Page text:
The first time I left an exchange, I had such a strong connection to a little boy named Alex. He was shy and quiet around the orphanage, but when he began to dance, he had a bright smile that never left his face until the end of the dance! We instantly became friends and I was devistated to leave him – wanting him to have so much more than I could give in a week. Then this week when we went back to the same orphanage, I saw him again! He is 15 now and has grown so much. He still has the exact same demeanor and smile and it is apparent that he has never stopped practicing. I took a picture with him on my first exchange and again on this exchange and it’s incredible to see how much dance has truly become a regular part of his life. Once you connect, you will have your heart filled to the brim with love and affection for these little ones.

Overall, you learn why you began dancing and continue to this day. I’m so thankful for the reminder that joy isn’t difficult to find, it is hidden in the every day moments which we often look past.

Besitos XOXO, Sarah


I deleted all of my social media apps as soon as I arrived in Casco Antiguo. So I have now gone five days without Instagram, Snapchat, Facebook and Twitter all buzzing on my smartphone as they usually do daily. I made this decision because I didn’t want any distractions from “the outside world” while I was here. And, more importantly, I didn’t want to distract myself by posting my Panamá experience more than I was actually living my Panamá experience. Another reason I didn’t want to post about the trip while here was that I was very concerned about making it seem like a touristy vacation. That was NOT my reason for wanting to come here and I didn’t want my family and friends to think that it was.

I had to take some time to think about why this made me so antsy. Why I had this phobia of portraying the trip in that way. Ever since arriving in Panamá I have felt this strange discomfort in my heart because I didn’t want this trip to be what they call “voluntourism”. I didn’t want to fly down to this new country and simply walk down the streets like I was watching a documentary. I didn’t want to see all the flashy, popular scenes and teach a dance class or two and then leave. I wanted to IMMERSE MYSELF in this culture and make true connections with the people here. My discomfort has been stemming from the fear that I cannot accomplish this immersion in only a week. And fear that the amount of fun I am having won’t equalize with the amount of giving I should be doing while I am here.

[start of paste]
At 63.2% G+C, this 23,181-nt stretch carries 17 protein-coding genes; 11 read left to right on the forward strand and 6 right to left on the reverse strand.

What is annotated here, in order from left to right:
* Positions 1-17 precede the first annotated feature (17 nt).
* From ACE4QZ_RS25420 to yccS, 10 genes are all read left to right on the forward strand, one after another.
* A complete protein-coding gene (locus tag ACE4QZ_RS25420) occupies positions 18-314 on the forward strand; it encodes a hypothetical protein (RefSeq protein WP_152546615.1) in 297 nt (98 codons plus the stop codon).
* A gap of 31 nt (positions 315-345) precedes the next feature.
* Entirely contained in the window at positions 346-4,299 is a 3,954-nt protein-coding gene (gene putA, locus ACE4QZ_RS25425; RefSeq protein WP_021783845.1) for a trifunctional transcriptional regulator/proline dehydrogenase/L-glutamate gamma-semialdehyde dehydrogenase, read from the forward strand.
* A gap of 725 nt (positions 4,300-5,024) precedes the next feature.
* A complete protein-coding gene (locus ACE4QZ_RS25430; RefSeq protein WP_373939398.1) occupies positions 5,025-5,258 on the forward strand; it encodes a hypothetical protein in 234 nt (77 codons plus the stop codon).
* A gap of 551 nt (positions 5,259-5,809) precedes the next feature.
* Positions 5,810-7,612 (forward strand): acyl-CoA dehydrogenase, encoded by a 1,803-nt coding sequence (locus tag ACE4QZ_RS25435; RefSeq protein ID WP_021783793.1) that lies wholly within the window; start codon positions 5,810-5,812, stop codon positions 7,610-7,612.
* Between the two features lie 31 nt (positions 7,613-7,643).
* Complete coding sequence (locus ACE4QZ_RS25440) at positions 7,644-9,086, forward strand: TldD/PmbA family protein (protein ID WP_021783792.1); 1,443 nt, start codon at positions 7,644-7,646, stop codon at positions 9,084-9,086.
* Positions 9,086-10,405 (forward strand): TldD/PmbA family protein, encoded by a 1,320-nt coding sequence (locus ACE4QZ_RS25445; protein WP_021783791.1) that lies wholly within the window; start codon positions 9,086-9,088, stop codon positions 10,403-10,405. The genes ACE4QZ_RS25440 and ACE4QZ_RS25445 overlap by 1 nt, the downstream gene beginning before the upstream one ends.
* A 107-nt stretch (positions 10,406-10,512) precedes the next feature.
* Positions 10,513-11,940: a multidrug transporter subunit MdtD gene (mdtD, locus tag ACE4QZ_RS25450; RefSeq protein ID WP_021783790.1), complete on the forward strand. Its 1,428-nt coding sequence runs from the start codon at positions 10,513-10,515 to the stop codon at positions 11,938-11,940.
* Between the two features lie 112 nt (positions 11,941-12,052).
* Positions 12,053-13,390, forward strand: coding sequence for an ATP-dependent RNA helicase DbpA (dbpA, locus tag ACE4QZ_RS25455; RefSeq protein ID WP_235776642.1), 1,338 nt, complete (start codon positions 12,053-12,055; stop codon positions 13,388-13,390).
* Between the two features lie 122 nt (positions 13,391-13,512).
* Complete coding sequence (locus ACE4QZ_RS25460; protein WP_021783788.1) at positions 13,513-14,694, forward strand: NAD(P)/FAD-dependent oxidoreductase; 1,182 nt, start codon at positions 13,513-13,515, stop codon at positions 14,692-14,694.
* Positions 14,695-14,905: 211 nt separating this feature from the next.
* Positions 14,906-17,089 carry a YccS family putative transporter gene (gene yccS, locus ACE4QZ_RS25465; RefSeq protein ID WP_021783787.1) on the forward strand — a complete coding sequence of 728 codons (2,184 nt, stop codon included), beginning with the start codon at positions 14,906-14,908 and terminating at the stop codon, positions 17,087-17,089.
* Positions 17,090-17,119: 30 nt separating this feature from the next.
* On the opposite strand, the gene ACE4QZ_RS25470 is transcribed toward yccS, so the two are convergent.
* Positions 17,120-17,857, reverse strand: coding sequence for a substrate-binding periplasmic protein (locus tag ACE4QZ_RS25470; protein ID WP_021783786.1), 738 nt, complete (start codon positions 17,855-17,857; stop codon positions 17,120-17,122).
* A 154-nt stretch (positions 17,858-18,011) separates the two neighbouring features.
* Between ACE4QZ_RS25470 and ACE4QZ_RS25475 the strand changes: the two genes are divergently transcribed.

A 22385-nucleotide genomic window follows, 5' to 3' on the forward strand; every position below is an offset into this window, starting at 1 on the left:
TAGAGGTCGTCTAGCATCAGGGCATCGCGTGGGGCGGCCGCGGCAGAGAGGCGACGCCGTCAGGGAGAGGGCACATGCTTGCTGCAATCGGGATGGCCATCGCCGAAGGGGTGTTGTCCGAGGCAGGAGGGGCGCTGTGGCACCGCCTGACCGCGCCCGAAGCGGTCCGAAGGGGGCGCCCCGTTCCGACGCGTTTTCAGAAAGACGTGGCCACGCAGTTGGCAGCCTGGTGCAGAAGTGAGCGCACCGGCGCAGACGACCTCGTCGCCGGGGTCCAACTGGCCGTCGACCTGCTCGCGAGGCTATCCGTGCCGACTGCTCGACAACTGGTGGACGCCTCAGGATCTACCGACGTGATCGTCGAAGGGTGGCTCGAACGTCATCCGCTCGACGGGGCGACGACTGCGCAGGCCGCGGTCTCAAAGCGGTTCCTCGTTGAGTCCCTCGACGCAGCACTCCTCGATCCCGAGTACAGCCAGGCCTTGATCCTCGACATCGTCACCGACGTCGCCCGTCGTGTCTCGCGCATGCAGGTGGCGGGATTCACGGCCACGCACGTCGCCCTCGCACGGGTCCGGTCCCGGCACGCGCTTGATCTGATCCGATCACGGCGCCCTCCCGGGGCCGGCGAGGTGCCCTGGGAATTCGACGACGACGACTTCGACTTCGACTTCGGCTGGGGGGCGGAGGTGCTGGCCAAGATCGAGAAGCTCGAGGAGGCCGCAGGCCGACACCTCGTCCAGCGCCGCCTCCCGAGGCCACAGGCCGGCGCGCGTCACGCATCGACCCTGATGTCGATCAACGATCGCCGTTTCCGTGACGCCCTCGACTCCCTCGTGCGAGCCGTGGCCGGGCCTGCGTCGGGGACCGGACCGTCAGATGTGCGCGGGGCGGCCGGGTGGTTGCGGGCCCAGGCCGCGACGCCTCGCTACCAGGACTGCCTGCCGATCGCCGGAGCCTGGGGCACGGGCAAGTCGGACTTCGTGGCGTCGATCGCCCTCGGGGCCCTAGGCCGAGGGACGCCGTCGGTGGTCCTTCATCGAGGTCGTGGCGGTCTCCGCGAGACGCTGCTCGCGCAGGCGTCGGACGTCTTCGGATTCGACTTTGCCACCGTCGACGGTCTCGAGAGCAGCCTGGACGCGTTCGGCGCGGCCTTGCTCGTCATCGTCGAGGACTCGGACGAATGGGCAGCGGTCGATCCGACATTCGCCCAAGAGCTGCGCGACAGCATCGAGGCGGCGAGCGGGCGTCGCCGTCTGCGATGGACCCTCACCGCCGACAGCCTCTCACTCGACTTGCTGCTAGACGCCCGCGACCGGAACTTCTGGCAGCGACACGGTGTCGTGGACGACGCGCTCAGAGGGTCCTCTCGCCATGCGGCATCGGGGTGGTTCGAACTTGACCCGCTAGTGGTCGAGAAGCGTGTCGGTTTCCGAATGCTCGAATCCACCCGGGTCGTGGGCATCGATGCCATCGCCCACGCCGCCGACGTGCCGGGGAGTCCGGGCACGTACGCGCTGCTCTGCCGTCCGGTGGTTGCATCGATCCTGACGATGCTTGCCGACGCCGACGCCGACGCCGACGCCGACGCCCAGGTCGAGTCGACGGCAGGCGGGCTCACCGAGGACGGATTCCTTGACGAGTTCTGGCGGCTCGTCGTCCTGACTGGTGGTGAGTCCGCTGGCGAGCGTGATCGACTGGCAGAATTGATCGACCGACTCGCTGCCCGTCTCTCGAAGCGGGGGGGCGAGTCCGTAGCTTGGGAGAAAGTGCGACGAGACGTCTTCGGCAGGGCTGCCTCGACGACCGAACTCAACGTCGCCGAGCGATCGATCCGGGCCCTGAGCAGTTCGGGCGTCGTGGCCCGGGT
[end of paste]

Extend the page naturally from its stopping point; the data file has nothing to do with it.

Luckily, I feel that as each day passes that discomfort is slowly decreasing because this Exchange has given me the most beautiful opportunities to immerse myself in Panamanian culture and life, and I am beginning to realize that we have given more love and positivity to the children through these dance classes than we will probably ever know or understand. In just five days I have learned so much about Panamá’s history, food, dance culture and more, and I have shared so much laughter and love with these children.

And who said that this immersion has to end after this week? I am looking forward to a journey that extends beyond these seven days. I feel that leaving Panama in a couple of days wont be the end. I am happy I have realized that I don’t have to feel like an outsider looking in. I can participate in and contribute to the life here as well, and I look forward to making the most out of that.

Dance is Forever

Today was our last day at Malambo Orphanage and as I sit alone in the kitchen of our hostel, I can’t think of many words to describe how I feel. I do know, however, that I have learned more from the children at Malambo than I could ever dream of teaching them. In just 2 days they have showed me what happiness, love, and dancing is truly all about. They find joy in a simple high-five, a game of freeze dance, a spinning piggy-back ride, and most of all, they find joy in dancing with the people around them.


In today’s time, it is easy for people to find most of their joy and happiness in material things. I mean, think about it, a child on Christmas morning, getting an upgraded iPhone, Netflix on Friday nights, the list could go on forever. The children at Malambo have very little material belongings, yet their joy is overwhelming and their smiles are contagious. As I left Malambo today, I didn’t know how I felt: proud of their dancing and learning, grateful that I got to meet them, or sad that I may never see them again.


The last feeling made me wonder: Am I just becoming someone/something else that comes into their lives and leaves shortly thereafter? Yes, I am leaving but I am also leaving something behind. As dance diplomats we are contributing to the process of giving orphans around Panama City something intangible to love and cherish that can never be taken from them: dance. As the end of my time in Panama gets closer, I find solace in the fact that although I am leaving them, dance is not, and never will. anna3